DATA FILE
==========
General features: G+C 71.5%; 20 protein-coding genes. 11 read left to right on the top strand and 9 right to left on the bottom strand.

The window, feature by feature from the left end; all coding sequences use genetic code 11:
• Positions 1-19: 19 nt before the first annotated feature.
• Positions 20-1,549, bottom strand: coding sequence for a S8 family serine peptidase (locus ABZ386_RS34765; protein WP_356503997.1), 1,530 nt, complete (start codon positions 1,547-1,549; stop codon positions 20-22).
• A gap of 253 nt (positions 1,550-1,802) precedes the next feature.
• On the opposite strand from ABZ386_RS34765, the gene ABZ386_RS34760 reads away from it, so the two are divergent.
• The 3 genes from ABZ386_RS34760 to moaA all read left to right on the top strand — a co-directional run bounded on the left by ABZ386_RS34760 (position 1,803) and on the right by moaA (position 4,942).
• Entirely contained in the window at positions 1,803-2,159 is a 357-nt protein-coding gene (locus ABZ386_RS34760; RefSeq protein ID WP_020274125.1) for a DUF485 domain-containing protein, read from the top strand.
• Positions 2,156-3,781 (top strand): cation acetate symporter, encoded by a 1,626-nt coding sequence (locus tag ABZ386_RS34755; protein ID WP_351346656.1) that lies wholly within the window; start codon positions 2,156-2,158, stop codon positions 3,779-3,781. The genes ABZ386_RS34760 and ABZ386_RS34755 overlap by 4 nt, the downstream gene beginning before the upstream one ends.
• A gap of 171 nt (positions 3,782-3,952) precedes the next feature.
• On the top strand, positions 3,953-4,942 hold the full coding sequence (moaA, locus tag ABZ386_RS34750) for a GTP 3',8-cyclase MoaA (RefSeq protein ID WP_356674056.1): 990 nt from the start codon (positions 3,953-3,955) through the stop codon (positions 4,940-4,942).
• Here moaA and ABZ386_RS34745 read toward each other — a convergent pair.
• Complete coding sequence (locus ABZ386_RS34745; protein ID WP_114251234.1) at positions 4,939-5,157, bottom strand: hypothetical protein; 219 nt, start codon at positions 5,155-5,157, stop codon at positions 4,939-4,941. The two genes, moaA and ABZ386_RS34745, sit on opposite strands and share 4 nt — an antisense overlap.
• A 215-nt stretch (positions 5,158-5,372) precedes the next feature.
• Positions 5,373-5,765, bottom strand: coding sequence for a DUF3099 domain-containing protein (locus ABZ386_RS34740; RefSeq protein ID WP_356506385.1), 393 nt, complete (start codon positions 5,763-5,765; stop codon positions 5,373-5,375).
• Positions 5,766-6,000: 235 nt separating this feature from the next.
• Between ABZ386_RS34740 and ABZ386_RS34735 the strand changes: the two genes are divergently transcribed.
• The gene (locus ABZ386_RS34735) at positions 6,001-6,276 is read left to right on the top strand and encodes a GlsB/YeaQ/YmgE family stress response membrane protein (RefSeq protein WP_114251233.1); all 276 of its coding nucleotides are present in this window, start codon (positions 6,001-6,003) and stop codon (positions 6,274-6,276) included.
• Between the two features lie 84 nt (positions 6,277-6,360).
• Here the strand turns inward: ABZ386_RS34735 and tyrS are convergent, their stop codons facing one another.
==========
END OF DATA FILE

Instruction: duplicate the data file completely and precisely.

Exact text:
General features: G+C 71.5%; 20 protein-coding genes. 11 read left to right on the top strand and 9 right to left on the bottom strand.

The window, feature by feature from the left end; all coding sequences use genetic code 11:
• Positions 1-19: 19 nt before the first annotated feature.
• Positions 20-1,549, bottom strand: coding sequence for a S8 family serine peptidase (locus ABZ386_RS34765; protein WP_356503997.1), 1,530 nt, complete (start codon positions 1,547-1,549; stop codon positions 20-22).
• A gap of 253 nt (positions 1,550-1,802) precedes the next feature.
• On the opposite strand from ABZ386_RS34765, the gene ABZ386_RS34760 reads away from it, so the two are divergent.
• The 3 genes from ABZ386_RS34760 to moaA all read left to right on the top strand — a co-directional run bounded on the left by ABZ386_RS34760 (position 1,803) and on the right by moaA (position 4,942).
• Entirely contained in the window at positions 1,803-2,159 is a 357-nt protein-coding gene (locus ABZ386_RS34760; RefSeq protein ID WP_020274125.1) for a DUF485 domain-containing protein, read from the top strand.
• Positions 2,156-3,781 (top strand): cation acetate symporter, encoded by a 1,626-nt coding sequence (locus tag ABZ386_RS34755; protein ID WP_351346656.1) that lies wholly within the window; start codon positions 2,156-2,158, stop codon positions 3,779-3,781. The genes ABZ386_RS34760 and ABZ386_RS34755 overlap by 4 nt, the downstream gene beginning before the upstream one ends.
• A gap of 171 nt (positions 3,782-3,952) precedes the next feature.
• On the top strand, positions 3,953-4,942 hold the full coding sequence (moaA, locus tag ABZ386_RS34750) for a GTP 3',8-cyclase MoaA (RefSeq protein ID WP_356674056.1): 990 nt from the start codon (positions 3,953-3,955) through the stop codon (positions 4,940-4,942).
• Here moaA and ABZ386_RS34745 read toward each other — a convergent pair.
• Complete coding sequence (locus ABZ386_RS34745; protein ID WP_114251234.1) at positions 4,939-5,157, bottom strand: hypothetical protein; 219 nt, start codon at positions 5,155-5,157, stop codon at positions 4,939-4,941. The two genes, moaA and ABZ386_RS34745, sit on opposite strands and share 4 nt — an antisense overlap.
• A 215-nt stretch (positions 5,158-5,372) precedes the next feature.
• Positions 5,373-5,765, bottom strand: coding sequence for a DUF3099 domain-containing protein (locus ABZ386_RS34740; RefSeq protein ID WP_356506385.1), 393 nt, complete (start codon positions 5,763-5,765; stop codon positions 5,373-5,375).
• Positions 5,766-6,000: 235 nt separating this feature from the next.
• Between ABZ386_RS34740 and ABZ386_RS34735 the strand changes: the two genes are divergently transcribed.
• The gene (locus ABZ386_RS34735) at positions 6,001-6,276 is read left to right on the top strand and encodes a GlsB/YeaQ/YmgE family stress response membrane protein (RefSeq protein WP_114251233.1); all 276 of its coding nucleotides are present in this window, start codon (positions 6,001-6,003) and stop codon (positions 6,274-6,276) included.
• Between the two features lie 84 nt (positions 6,277-6,360).
• Here the strand turns inward: ABZ386_RS34735 and tyrS are convergent, their stop codons facing one another.